Getting enough rest is critical, as is drinking enough fluids, which prevent dehydration and reduce cough. 

Having a pulse oximeter at home would also be useful to calculate the amount of oxygen in a person’s blood without having to draw a blood sample. If oxygen levels fall below 95 per cent, that would be a sign to visit the hospital.

Thermometers, tissues and hand sanitizer are other supplies often recommended to keep at home while experiencing a COVID-19 infection. Finally, it won’t hurt to take vitamin supplements as deficiencies might be associated with the severe form of COVID-19.

Using Prescription Drugs

One of the most significant recent changes in the COVID landscape is the wider availability of authorized outpatient treatments. The antiviral drug Paxlovid reduced risk of hospitalization and death by 89 percent in a clinical trial, and it is a pill, which makes it relatively easy to take. The drug cannot be taken with many common medications such as statins or blood thinners, however.

Monoclonal antibodies also significantly reduce the risk of severe disease, but they require an injection or infusion. And not every patient is eligible to get these treatments. Both have been authorized for people who are at higher risk of severe illness because of age (65 and older) or underlying health conditions such as high blood pressure or lung disease. To date, there is no evidence that these treatments benefit people who are young or otherwise healthy. Either treatment is available by prescription or at Test to Treat sites nationwide for people who are eligible.

Older version of monoclonal antibodies, such as Regeneron’s treatment (Imdevimab + Casirivimab), could fail or partially fail because they target parts of the virus that will have mutated. 

Concerns about immunity and monoclonal antibodies

According to Assistant Professor Yunlong Richard Cao at BIOPIC, Peking University:

"...BQ.1.1 escapes Evusheld and bebtelovimab, making all clinically available antibody drugs ineffective."

Omicron variant BQ.1.1 found to be resistant to all monoclonal antibody treatments

A combined team of researchers from Leibniz Institute for Primate Research and Friedrich-Alexander University of Erlangen-N├╝rnberg, both in Germany, has found that the SARS-CoV-2 omicron variant BQ.1.1 is resistant to all known monoclonal antibody treatments. In their study, published in The Lancet—Infectious Diseases (Nov 2022), the group tested a host of omicron sublineages against all known antibody treatments.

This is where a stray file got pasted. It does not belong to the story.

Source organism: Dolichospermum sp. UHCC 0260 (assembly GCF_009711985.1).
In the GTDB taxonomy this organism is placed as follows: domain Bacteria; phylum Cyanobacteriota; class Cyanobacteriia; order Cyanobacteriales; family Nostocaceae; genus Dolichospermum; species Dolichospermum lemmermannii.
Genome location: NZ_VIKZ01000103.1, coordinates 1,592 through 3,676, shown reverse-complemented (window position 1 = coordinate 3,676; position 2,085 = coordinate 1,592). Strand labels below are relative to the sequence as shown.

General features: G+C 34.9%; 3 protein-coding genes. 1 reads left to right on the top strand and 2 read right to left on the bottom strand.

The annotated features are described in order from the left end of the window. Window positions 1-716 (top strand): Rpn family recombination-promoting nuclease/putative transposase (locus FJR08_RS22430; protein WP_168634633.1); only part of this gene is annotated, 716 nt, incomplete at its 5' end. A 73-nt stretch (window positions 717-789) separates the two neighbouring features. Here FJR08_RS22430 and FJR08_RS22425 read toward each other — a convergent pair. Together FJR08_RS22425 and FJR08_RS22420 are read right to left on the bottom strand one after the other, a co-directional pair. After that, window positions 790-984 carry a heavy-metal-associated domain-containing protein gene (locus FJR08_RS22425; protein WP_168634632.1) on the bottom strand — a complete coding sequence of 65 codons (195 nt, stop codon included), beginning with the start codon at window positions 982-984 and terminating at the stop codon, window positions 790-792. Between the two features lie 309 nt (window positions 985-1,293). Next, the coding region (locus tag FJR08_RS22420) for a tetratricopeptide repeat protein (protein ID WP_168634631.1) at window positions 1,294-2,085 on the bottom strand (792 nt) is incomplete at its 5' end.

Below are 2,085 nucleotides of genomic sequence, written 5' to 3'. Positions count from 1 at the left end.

In their work, the researchers looked at BJ.1, BA.4.6, BA.2.75.2 and BQ.1.1—all subvariants of the omicron strain of the SARS-CoV-2 virus. They tested each against all of the currently available monoclonal antibody treatments to see how well the treatments are working. They found that all of the variants were resistant to some of the treatments and that BQ.1.1 was resistant to all of them.

The finding is alarming in one respect—BQ.1.1, along with BQ.1, currently comprise nearly half of all infections in the U.S.


Other At-Home Treatments

You can find a listing of doctors who can prescribe necessary home isolation medications on Find a Provider post. 

There are many COVID-19 treatment protocols out there on the internet. We have reviewed many protocols and believe the FLCCC I-CARE protocol is the easiest and effective to follow. 

Always consult your trusted medical professional before you take any medication or supplement. 

Long COVID risk from omicron variant

As of October 17, 2022, federal data published by the US CDC found that 14.2% (National Estimate) of adults who previously had a COVID-19 infection are currently experiencing symptoms of long COVID.

Related: Treatment for Long COVID Syndrome    

Emergency warning signs

Individuals are reminded to seek immediate medical attention (go to a hospital’s emergency department) if they develop emergency warning signs of COVID-19 such as:
  • Difficulty breathing
  • Persistent pain or pressure in the chest
  • Bluish lips or face
  • New confusion or inability to arouse

Key Takeaway

As soon as you have symptoms, consult your healthcare provider and start treatment as early as possible. If treatment is delayed i.e. after 5 days of symptoms, your chances of severe COVID are higher.

Related: